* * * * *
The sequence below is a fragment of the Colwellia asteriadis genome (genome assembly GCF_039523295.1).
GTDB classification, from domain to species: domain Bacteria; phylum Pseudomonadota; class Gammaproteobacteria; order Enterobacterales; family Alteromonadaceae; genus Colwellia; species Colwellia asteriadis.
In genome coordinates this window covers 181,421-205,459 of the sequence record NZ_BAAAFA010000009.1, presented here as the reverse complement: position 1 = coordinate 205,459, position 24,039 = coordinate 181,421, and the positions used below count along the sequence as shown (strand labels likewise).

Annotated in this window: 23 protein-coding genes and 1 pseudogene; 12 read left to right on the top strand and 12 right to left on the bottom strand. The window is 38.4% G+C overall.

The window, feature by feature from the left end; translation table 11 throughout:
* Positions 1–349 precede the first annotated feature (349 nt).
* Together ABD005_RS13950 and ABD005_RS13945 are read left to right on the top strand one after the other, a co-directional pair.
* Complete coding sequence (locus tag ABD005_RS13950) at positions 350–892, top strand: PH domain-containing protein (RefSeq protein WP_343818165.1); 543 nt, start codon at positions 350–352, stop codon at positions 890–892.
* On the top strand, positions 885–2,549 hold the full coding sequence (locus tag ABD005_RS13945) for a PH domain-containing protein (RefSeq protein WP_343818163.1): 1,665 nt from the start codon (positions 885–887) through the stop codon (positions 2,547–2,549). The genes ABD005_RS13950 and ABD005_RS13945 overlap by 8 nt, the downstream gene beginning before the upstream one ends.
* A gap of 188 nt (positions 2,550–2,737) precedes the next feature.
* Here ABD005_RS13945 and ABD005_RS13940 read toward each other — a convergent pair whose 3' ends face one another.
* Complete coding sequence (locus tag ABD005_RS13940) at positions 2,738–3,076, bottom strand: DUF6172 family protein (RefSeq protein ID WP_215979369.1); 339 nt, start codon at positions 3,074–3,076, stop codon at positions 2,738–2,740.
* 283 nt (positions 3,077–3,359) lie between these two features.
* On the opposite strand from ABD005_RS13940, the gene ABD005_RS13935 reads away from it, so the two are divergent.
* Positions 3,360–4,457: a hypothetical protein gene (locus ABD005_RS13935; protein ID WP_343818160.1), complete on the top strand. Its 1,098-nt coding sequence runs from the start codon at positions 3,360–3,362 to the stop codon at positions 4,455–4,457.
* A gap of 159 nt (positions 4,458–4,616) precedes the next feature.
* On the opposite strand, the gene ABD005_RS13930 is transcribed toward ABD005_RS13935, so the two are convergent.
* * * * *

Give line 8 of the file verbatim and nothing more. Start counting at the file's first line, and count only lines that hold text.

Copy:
* Complete coding sequence (locus tag ABD005_RS13950) at positions 350–892, top strand: PH domain-containing protein (RefSeq protein WP_343818165.1); 543 nt, start codon at positions 350–352, stop codon at positions 890–892.